The third stop? A crowded street corner with hundreds of tourists and a little 61 cm tall statue of a peeing little boy. Why yes, it’s the Manneken Pis! The sculpture, whose name translates to “peeing little man”, has several legends behind it’s creation, dating back to the 1100s.


Other stops:

Continuing on the tour, we took a break at a brewery near the Galeries Saint Hubert, where we were encouraged to sample local beer and fine chocolate at the Galeries.

The tour kept led towards the Cathedrals of St. Michael and St. Gudula, built in the early 16th century. Here Adrien told us the story of the Saint Gudula and her never-ending desire to help people.

From the cathedrals we carried on through the Parc de Bruxelles. The largest, and most beautiful park in Brussels, where we ended our tour looking at the Royal Palace.

The Food in Brussels

It is impossible to accurately describe Belgian food in words…

Let’s start with the basics: Belgian Chocolate and Belgian Waffles.

Belgian Chocolate

The two most famous Belgian chocolatiers are Leonida’s and Neuhaus. A trip to Neuhaus is a must, as the salespeople will ask you about your preferences and pick out the perfect piece of chocolate for you.

Belgian Waffles

A delicacy known all around the world, until you try Belgian Waffles in Brussels, you haven’t lived! There are waffles on every corner, ranging in prices from 1 euro to 4 euros. The list of possible toppings never ends: strawberries, kiwi, bananas, chocolate, Nutella, whipped cream, powdered sugar… the list goes on and on. Belgians prefer their waffles topping-less. As a result, that is exactly how I ordered my waffle.


Now let’s talk about the really yummy stuff: Frites and Mitraillettes!


Frites (or as Americans know them, French Fries) are so much better in Belgium than anywhere else in the world. Their unique way of cooking them (double friend in beef fat) makes frites better than any French fry anywhere in the world. My favorite spot for frites? A little stand near the Grand Plais called “Belgian Frites’n Toast”.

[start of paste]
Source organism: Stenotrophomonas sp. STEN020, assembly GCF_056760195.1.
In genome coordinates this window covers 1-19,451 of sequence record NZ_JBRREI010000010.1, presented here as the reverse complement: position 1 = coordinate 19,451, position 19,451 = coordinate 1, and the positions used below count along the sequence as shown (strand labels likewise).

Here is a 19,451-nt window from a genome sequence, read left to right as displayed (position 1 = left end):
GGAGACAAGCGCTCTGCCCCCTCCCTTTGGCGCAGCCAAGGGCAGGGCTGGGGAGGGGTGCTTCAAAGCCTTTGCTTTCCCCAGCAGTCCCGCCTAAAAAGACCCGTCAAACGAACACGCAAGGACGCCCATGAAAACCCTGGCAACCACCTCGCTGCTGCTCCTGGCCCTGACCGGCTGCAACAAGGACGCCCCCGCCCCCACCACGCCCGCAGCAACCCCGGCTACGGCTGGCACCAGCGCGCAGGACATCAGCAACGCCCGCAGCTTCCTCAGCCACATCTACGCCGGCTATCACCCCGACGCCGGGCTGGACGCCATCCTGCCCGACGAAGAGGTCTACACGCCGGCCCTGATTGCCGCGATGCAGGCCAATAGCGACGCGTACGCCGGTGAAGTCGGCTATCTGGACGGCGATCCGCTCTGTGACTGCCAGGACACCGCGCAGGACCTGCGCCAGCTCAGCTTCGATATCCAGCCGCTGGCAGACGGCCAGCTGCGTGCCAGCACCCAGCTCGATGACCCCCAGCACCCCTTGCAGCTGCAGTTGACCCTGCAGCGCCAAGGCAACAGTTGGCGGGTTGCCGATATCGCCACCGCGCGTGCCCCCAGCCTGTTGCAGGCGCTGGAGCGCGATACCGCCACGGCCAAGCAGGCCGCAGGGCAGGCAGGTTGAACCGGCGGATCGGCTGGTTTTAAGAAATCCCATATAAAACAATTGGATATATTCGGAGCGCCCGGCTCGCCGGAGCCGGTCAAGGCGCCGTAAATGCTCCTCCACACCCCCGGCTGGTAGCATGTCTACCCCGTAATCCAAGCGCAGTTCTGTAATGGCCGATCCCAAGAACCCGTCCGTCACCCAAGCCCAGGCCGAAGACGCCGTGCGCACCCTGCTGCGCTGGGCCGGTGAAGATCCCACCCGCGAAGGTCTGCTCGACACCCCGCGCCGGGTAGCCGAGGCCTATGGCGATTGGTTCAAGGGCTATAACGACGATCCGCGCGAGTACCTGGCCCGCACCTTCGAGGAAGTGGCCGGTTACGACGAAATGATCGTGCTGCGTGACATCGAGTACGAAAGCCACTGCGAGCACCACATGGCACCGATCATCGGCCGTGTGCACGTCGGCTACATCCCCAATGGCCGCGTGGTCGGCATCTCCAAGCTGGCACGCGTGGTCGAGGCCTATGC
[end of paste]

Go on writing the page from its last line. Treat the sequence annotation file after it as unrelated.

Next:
Mitraillette literally translates to a Belgian Machine Gun. This sandwich consists of a baguette bun, some type of fried meat (a burger or sausage or frikandel), fries, and a sauce.

I ordered a frinkadel mitraillette with mayo, and let me tell you, it was a mind-blowing experience. I topped the mitraillette with grated carrot, lettuce and tomato. According to Adrien, our tour guide, he survived his teenage years by only eating these.


To be honest, every meal I ate in Belgium included waffles or frites. Furthermore, if waffles weren’t a part of the meal? I indulged in them an hour or two after.

What Else to See

We did have a second day in Brussels, but decided to take the day trip to Bruges. We originally had intended to wander around, but because our tour guide told us he was leading a day tour, we decided to join the Sandeman’s tour. 

If you have any extra time to spare in Brussels, make sure to visit any of the museums! All museums are free and open on Sundays. Consequently, they remain closed on Mondays! I also wish I got a chance to visit the famous Atomium and nearby Mini Europe Park (which is not free)… there is always next time!

Have you ever been to Brussels? What are your favorite spots in the city? Let me know in the comments below! I also would love to hear about any experience you had with Sandeman’s! 

24 hours in Brussels